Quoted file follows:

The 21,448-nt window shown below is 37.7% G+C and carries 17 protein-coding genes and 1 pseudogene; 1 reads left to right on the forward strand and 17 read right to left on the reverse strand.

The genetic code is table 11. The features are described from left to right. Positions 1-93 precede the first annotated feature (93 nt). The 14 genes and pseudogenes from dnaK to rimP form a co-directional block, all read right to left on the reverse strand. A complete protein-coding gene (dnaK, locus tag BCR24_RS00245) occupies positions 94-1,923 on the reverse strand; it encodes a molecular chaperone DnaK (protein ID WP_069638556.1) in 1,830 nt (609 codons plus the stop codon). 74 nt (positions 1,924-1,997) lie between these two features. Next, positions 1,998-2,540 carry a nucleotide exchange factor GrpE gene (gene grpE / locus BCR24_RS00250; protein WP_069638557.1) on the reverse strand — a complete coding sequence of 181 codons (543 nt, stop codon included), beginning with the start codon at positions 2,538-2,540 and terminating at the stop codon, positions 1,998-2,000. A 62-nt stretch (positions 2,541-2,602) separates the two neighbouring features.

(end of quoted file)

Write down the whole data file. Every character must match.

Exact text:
The 21,448-nt window shown below is 37.7% G+C and carries 17 protein-coding genes and 1 pseudogene; 1 reads left to right on the forward strand and 17 read right to left on the reverse strand.

The genetic code is table 11. The features are described from left to right. Positions 1-93 precede the first annotated feature (93 nt). The 14 genes and pseudogenes from dnaK to rimP form a co-directional block, all read right to left on the reverse strand. A complete protein-coding gene (dnaK, locus tag BCR24_RS00245) occupies positions 94-1,923 on the reverse strand; it encodes a molecular chaperone DnaK (protein ID WP_069638556.1) in 1,830 nt (609 codons plus the stop codon). 74 nt (positions 1,924-1,997) lie between these two features. Next, positions 1,998-2,540 carry a nucleotide exchange factor GrpE gene (gene grpE / locus BCR24_RS00250; protein WP_069638557.1) on the reverse strand — a complete coding sequence of 181 codons (543 nt, stop codon included), beginning with the start codon at positions 2,538-2,540 and terminating at the stop codon, positions 1,998-2,000. A 62-nt stretch (positions 2,541-2,602) separates the two neighbouring features.